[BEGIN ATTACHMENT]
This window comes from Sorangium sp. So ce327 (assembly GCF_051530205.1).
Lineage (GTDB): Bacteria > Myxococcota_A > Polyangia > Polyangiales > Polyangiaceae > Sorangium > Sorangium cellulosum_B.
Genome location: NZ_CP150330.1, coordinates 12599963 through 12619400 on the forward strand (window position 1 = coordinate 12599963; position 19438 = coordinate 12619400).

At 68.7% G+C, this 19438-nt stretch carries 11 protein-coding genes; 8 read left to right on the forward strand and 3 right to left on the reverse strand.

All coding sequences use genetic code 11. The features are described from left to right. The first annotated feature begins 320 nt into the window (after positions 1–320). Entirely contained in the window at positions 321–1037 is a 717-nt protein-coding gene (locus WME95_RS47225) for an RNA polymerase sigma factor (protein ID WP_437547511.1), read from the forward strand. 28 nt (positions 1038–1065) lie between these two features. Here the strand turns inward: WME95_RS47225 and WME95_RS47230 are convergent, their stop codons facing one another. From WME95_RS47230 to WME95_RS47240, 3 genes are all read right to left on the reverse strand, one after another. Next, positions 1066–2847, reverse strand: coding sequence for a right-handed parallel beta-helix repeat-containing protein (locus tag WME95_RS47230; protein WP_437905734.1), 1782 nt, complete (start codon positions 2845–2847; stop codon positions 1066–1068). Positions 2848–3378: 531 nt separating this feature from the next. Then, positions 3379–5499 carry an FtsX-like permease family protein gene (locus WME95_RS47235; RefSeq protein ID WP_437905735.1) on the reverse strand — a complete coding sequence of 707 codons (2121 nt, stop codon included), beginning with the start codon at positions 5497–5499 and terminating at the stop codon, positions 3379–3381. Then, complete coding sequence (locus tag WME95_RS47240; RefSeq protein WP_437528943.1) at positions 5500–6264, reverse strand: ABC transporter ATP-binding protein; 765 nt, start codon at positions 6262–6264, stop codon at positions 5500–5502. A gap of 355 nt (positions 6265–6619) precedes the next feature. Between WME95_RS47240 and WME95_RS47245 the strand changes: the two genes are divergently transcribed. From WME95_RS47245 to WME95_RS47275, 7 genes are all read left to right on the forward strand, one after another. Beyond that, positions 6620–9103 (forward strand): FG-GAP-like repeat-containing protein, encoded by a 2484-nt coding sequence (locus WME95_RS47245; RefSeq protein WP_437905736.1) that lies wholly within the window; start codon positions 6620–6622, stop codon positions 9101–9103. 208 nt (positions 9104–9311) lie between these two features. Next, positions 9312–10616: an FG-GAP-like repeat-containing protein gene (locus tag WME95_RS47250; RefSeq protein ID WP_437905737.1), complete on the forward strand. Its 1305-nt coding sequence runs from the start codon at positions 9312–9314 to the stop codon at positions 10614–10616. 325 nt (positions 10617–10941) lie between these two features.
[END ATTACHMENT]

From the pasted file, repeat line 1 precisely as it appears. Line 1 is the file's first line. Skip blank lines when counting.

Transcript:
This window comes from Sorangium sp. So ce327 (assembly GCF_051530205.1).